Volunteering in Zimbabwe - Mavuradonha Wilderness Horse Safari

A Canadian horsewoman travels Zimbabwe to explore culture, history and the Mavuradonha Wilderness on horseback!

by Oriane Lee Johnston
photos by Nico Gnecci-Ruscone, Varden Safaris and Tore Ballance

I’d had some trepidation about the prospect of two months in Zimbabwe, Africa. True, I’d been there the previous year on a wildlife safari in Hwange National Park and on horseback no less-- quite a novelty for a rider like me from western Canada. That incredible week in the wild called me back to that part of Africa.

I had found an opening in the F.E.E.T. project, “Field Eco-Equestrian Traveler” (including the Trek option for non-riders), a joint venture of Varden Safaris with Horses-in-Africa. It was an invitation to explore and document the “cultural landscape” of Zimbabwe’s northern bush wilderness on horseback. I had said yes. In the meantime, I’d stayed glued to Zim internet news and read several memoirs by Zimbabweans living abroad that made my hair stand on end, yet strengthened my resolve to go.


Mavuradonha Wilderness

 The Mavuradonha Wilderness in Zimbabwe is remote and not frequently trafficked by tourists. The only way to get around the Mavuradonha mountain range is on horseback or foot.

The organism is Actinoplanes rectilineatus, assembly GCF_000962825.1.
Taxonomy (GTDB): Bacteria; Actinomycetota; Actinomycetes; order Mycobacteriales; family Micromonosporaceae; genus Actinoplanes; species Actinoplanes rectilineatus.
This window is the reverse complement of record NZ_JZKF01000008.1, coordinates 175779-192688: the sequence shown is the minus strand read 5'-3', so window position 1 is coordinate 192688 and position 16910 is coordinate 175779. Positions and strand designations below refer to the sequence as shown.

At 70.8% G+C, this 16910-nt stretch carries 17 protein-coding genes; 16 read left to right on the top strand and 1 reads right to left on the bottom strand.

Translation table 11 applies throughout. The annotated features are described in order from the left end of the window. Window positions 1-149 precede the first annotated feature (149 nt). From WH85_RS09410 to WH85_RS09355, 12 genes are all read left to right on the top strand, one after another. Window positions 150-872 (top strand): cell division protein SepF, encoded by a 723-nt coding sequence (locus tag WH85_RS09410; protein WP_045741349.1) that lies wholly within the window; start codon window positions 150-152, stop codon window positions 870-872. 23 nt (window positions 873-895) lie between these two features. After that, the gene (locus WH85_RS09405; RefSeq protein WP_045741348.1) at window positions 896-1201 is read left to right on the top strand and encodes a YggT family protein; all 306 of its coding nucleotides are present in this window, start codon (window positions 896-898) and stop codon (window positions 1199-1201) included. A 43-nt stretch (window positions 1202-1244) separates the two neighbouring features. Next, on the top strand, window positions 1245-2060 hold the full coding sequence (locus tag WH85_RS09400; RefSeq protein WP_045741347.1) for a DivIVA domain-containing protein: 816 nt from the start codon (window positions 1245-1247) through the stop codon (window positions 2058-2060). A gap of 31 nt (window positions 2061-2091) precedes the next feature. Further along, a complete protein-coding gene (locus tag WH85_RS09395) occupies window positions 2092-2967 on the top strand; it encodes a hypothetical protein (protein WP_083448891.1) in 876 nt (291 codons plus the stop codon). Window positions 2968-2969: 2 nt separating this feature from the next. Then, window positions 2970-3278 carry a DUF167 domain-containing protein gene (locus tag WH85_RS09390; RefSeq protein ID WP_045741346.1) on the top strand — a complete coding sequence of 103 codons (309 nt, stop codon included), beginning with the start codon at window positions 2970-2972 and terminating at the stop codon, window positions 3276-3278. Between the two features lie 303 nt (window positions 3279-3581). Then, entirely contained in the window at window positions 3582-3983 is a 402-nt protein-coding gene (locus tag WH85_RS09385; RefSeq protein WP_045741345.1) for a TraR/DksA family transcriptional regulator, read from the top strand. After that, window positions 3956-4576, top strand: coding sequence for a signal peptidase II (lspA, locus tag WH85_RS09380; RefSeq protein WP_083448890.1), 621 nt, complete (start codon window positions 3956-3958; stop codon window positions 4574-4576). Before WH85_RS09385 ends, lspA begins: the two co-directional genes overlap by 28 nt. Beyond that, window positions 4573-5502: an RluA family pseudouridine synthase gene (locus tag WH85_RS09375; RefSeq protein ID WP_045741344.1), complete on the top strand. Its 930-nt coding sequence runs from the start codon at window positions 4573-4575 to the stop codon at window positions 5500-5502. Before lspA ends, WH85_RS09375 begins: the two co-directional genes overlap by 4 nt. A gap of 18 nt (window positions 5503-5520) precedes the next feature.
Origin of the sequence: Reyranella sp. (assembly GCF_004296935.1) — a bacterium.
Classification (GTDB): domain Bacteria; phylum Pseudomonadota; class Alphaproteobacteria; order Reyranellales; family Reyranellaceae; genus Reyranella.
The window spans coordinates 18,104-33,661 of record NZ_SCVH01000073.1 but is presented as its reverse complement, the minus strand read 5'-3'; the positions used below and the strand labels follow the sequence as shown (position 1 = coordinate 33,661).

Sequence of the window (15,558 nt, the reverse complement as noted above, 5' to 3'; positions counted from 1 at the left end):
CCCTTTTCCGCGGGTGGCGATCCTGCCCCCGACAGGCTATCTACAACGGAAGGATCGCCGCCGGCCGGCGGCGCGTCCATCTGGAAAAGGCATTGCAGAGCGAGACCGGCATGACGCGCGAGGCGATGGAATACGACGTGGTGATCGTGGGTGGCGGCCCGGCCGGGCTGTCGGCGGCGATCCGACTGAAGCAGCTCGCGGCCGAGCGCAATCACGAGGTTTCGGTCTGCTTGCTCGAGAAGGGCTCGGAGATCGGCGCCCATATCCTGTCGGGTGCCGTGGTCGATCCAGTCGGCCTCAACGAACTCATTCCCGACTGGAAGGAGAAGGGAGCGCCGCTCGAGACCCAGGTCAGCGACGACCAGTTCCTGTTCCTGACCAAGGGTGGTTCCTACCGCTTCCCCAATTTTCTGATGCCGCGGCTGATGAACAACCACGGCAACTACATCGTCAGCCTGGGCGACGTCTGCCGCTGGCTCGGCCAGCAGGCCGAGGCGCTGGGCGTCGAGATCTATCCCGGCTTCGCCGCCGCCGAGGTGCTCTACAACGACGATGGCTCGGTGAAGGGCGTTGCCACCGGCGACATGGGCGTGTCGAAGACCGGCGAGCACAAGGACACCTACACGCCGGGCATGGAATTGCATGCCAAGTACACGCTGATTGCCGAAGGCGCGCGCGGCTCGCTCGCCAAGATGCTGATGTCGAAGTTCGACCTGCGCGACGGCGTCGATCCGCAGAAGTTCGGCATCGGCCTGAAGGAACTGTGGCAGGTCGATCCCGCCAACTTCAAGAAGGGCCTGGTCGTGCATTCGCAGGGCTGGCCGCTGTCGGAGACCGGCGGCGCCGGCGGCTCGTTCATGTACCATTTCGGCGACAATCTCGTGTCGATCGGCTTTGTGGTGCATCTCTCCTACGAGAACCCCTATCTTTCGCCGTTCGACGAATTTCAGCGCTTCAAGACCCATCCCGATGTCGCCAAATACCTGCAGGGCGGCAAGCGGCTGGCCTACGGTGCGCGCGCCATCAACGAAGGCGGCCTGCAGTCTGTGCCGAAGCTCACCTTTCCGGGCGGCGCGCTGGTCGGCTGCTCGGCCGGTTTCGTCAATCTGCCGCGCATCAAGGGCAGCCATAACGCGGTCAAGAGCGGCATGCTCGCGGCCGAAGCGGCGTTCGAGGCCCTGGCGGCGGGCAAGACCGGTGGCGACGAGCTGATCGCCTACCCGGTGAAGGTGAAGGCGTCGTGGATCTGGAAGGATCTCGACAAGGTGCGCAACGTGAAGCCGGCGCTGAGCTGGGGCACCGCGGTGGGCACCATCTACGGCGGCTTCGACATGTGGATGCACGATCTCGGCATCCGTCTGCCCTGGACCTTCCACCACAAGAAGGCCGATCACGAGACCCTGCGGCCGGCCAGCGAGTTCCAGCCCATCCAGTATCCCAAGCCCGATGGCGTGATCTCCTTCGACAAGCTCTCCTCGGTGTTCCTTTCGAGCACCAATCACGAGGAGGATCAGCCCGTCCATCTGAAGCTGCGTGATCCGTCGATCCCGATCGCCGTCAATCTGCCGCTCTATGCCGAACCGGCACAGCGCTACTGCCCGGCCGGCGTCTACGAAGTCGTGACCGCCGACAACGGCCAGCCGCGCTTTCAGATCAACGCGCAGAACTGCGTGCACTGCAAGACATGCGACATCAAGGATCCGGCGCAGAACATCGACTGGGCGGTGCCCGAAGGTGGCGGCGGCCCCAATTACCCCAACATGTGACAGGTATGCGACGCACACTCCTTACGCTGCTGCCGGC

What I found on the ground as a foreign visitor in the country was quite contrary to perspectives from overseas. Zimbabwe is safe and hospitable for travelers with an itinerary or a plan. Since the conversion to foreign currency in 2009, Euros, U.S. dollars and South African Rand are all accepted and have brought the economy out of the desperation that spiked in 2008. Out on the street in downtown Harare, in villages with locals and in bush camp, I experienced no trace of the interracial tension evident in the neighboring country to the south. From my own perspective, the Zimbabwean Shona people with whom I spent time revealed a cultural nature that is inclusive, humble and open.